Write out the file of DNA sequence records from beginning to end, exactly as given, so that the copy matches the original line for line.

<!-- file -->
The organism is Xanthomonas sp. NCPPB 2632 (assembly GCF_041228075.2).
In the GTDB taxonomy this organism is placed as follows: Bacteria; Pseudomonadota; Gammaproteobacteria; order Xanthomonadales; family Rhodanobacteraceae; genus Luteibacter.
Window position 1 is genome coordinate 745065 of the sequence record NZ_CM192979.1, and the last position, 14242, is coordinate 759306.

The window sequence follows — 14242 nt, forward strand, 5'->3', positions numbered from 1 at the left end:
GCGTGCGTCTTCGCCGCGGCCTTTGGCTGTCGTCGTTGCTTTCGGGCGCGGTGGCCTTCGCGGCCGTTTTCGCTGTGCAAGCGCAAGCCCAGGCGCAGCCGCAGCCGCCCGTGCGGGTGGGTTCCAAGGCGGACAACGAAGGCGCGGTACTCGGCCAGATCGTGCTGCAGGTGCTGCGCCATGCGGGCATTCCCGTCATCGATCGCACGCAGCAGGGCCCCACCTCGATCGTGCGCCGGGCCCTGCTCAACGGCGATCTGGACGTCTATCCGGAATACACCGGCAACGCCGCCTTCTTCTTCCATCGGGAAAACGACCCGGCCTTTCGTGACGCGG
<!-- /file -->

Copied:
The organism is Xanthomonas sp. NCPPB 2632 (assembly GCF_041228075.2).
In the GTDB taxonomy this organism is placed as follows: Bacteria; Pseudomonadota; Gammaproteobacteria; order Xanthomonadales; family Rhodanobacteraceae; genus Luteibacter.
Window position 1 is genome coordinate 745065 of the sequence record NZ_CM192979.1, and the last position, 14242, is coordinate 759306.

The window sequence follows — 14242 nt, forward strand, 5'->3', positions numbered from 1 at the left end:
GCGTGCGTCTTCGCCGCGGCCTTTGGCTGTCGTCGTTGCTTTCGGGCGCGGTGGCCTTCGCGGCCGTTTTCGCTGTGCAAGCGCAAGCCCAGGCGCAGCCGCAGCCGCCCGTGCGGGTGGGTTCCAAGGCGGACAACGAAGGCGCGGTACTCGGCCAGATCGTGCTGCAGGTGCTGCGCCATGCGGGCATTCCCGTCATCGATCGCACGCAGCAGGGCCCCACCTCGATCGTGCGCCGGGCCCTGCTCAACGGCGATCTGGACGTCTATCCGGAATACACCGGCAACGCCGCCTTCTTCTTCCATCGGGAAAACGACCCGGCCTTTCGTGACGCGG